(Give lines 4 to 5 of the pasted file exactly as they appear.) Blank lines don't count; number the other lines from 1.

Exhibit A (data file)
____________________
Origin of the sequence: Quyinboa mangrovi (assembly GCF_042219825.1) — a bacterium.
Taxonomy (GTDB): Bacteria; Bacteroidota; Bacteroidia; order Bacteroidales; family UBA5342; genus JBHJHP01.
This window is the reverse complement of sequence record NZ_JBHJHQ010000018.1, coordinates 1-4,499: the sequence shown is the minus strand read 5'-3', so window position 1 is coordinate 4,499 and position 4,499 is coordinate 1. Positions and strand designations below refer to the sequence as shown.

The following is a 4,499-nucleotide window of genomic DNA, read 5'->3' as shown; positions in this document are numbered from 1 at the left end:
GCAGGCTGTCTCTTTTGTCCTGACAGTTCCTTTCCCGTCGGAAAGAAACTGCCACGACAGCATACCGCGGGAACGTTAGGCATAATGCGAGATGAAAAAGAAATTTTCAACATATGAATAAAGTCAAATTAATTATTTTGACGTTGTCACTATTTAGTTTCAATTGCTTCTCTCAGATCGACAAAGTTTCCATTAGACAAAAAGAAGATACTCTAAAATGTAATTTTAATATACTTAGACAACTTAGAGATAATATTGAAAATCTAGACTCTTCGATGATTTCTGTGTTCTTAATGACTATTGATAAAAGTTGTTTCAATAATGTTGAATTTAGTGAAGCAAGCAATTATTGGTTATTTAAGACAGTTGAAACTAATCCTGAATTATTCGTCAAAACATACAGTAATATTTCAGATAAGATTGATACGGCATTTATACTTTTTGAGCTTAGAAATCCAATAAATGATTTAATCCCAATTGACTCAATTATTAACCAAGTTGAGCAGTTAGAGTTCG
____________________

The following is a 4,499-nucleotide window of genomic DNA, read 5'->3' as shown; positions in this document are numbered from 1 at the left end:
GCAGGCTGTCTCTTTTGTCCTGACAGTTCCTTTCCCGTCGGAAAGAAACTGCCACGACAGCATACCGCGGGAACGTTAGGCATAATGCGAGATGAAAAAGAAATTTTCAACATATGAATAAAGTCAAATTAATTATTTTGACGTTGTCACTATTTAGTTTCAATTGCTTCTCTCAGATCGACAAAGTTTCCATTAGACAAAAAGAAGATACTCTAAAATGTAATTTTAATATACTTAGACAACTTAGAGATAATATTGAAAATCTAGACTCTTCGATGATTTCTGTGTTCTTAATGACTATTGATAAAAGTTGTTTCAATAATGTTGAATTTAGTGAAGCAAGCAATTATTGGTTATTTAAGACAGTTGAAACTAATCCTGAATTATTCGTCAAAACATACAGTAATATTTCAGATAAGATTGATACGGCATTTATACTTTTTGAGCTTAGAAATCCAATAAATGATTTAATCCCAATTGACTCAATTATTAACCAAGTTGAGCAGTTAGAGTTCG